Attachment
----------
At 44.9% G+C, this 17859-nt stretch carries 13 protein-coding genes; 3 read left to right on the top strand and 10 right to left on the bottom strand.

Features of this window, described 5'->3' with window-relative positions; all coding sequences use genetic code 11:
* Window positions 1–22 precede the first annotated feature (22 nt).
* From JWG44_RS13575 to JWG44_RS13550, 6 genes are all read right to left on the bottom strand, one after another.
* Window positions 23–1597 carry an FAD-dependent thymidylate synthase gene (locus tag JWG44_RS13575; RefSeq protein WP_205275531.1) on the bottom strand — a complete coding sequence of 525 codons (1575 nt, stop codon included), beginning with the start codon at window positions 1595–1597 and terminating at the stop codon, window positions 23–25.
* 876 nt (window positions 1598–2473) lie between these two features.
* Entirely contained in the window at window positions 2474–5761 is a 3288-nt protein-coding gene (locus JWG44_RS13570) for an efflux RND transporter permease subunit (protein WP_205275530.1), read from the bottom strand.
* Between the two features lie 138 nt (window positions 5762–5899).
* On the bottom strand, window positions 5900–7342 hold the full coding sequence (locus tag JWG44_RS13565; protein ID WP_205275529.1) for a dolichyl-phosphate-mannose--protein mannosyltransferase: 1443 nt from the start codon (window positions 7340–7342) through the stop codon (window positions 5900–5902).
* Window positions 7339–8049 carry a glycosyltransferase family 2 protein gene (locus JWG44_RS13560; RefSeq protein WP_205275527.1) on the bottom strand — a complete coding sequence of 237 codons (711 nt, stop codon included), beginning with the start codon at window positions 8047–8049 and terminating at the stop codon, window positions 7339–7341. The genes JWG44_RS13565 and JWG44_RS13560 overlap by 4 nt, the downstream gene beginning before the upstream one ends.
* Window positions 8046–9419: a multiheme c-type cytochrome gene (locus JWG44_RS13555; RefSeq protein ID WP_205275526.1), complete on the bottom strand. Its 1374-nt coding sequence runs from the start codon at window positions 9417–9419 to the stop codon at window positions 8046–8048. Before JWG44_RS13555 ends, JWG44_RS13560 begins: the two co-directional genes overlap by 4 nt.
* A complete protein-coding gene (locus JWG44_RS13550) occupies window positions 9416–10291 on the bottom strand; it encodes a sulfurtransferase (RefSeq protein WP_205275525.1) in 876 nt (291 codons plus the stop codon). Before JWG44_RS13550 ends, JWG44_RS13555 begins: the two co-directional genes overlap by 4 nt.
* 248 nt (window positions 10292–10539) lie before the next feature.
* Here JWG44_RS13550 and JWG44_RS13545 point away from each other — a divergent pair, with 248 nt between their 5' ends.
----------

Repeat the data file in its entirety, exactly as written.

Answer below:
At 44.9% G+C, this 17859-nt stretch carries 13 protein-coding genes; 3 read left to right on the top strand and 10 right to left on the bottom strand.

Features of this window, described 5'->3' with window-relative positions; all coding sequences use genetic code 11:
* Window positions 1–22 precede the first annotated feature (22 nt).
* From JWG44_RS13575 to JWG44_RS13550, 6 genes are all read right to left on the bottom strand, one after another.
* Window positions 23–1597 carry an FAD-dependent thymidylate synthase gene (locus tag JWG44_RS13575; RefSeq protein WP_205275531.1) on the bottom strand — a complete coding sequence of 525 codons (1575 nt, stop codon included), beginning with the start codon at window positions 1595–1597 and terminating at the stop codon, window positions 23–25.
* 876 nt (window positions 1598–2473) lie between these two features.
* Entirely contained in the window at window positions 2474–5761 is a 3288-nt protein-coding gene (locus JWG44_RS13570) for an efflux RND transporter permease subunit (protein WP_205275530.1), read from the bottom strand.
* Between the two features lie 138 nt (window positions 5762–5899).
* On the bottom strand, window positions 5900–7342 hold the full coding sequence (locus tag JWG44_RS13565; protein ID WP_205275529.1) for a dolichyl-phosphate-mannose--protein mannosyltransferase: 1443 nt from the start codon (window positions 7340–7342) through the stop codon (window positions 5900–5902).
* Window positions 7339–8049 carry a glycosyltransferase family 2 protein gene (locus JWG44_RS13560; RefSeq protein WP_205275527.1) on the bottom strand — a complete coding sequence of 237 codons (711 nt, stop codon included), beginning with the start codon at window positions 8047–8049 and terminating at the stop codon, window positions 7339–7341. The genes JWG44_RS13565 and JWG44_RS13560 overlap by 4 nt, the downstream gene beginning before the upstream one ends.
* Window positions 8046–9419: a multiheme c-type cytochrome gene (locus JWG44_RS13555; RefSeq protein ID WP_205275526.1), complete on the bottom strand. Its 1374-nt coding sequence runs from the start codon at window positions 9417–9419 to the stop codon at window positions 8046–8048. Before JWG44_RS13555 ends, JWG44_RS13560 begins: the two co-directional genes overlap by 4 nt.
* A complete protein-coding gene (locus JWG44_RS13550) occupies window positions 9416–10291 on the bottom strand; it encodes a sulfurtransferase (RefSeq protein WP_205275525.1) in 876 nt (291 codons plus the stop codon). Before JWG44_RS13550 ends, JWG44_RS13555 begins: the two co-directional genes overlap by 4 nt.
* 248 nt (window positions 10292–10539) lie before the next feature.
* Here JWG44_RS13550 and JWG44_RS13545 point away from each other — a divergent pair, with 248 nt between their 5' ends.